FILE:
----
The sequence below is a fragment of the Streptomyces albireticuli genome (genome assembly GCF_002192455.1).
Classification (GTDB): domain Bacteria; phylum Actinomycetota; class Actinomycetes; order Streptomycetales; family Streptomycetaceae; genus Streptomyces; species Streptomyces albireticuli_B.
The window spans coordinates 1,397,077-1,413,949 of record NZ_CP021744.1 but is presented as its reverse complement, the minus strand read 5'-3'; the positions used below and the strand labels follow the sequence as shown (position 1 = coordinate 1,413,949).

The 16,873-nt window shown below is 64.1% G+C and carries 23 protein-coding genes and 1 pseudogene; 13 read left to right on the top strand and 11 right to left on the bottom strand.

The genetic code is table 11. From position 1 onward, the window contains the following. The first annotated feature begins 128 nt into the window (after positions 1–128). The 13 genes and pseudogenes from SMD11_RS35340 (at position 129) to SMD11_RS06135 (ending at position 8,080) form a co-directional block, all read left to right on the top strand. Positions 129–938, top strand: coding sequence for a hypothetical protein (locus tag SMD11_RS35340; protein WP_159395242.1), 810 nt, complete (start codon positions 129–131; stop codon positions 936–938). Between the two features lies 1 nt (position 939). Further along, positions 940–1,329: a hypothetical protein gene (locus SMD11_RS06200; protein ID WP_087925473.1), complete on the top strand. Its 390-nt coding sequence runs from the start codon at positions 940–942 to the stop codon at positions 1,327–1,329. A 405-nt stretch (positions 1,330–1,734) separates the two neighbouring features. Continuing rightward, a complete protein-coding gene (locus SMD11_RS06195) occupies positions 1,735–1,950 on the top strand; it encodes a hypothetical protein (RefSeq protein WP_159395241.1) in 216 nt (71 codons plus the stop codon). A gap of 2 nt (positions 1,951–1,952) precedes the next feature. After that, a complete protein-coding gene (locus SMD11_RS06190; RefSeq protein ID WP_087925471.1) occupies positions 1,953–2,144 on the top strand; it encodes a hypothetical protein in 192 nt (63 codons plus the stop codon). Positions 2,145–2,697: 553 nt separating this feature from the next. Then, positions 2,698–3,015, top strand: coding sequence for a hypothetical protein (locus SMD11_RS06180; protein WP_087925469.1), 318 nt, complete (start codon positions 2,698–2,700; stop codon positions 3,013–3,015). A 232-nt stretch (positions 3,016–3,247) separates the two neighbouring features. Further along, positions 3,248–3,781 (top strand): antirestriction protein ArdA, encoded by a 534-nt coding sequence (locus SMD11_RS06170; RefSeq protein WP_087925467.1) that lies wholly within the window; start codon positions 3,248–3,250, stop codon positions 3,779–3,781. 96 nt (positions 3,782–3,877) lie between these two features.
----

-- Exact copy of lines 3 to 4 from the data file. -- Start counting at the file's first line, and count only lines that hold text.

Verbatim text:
The window spans coordinates 1,397,077-1,413,949 of record NZ_CP021744.1 but is presented as its reverse complement, the minus strand read 5'-3'; the positions used below and the strand labels follow the sequence as shown (position 1 = coordinate 1,413,949).

The 16,873-nt window shown below is 64.1% G+C and carries 23 protein-coding genes and 1 pseudogene; 13 read left to right on the top strand and 11 right to left on the bottom strand.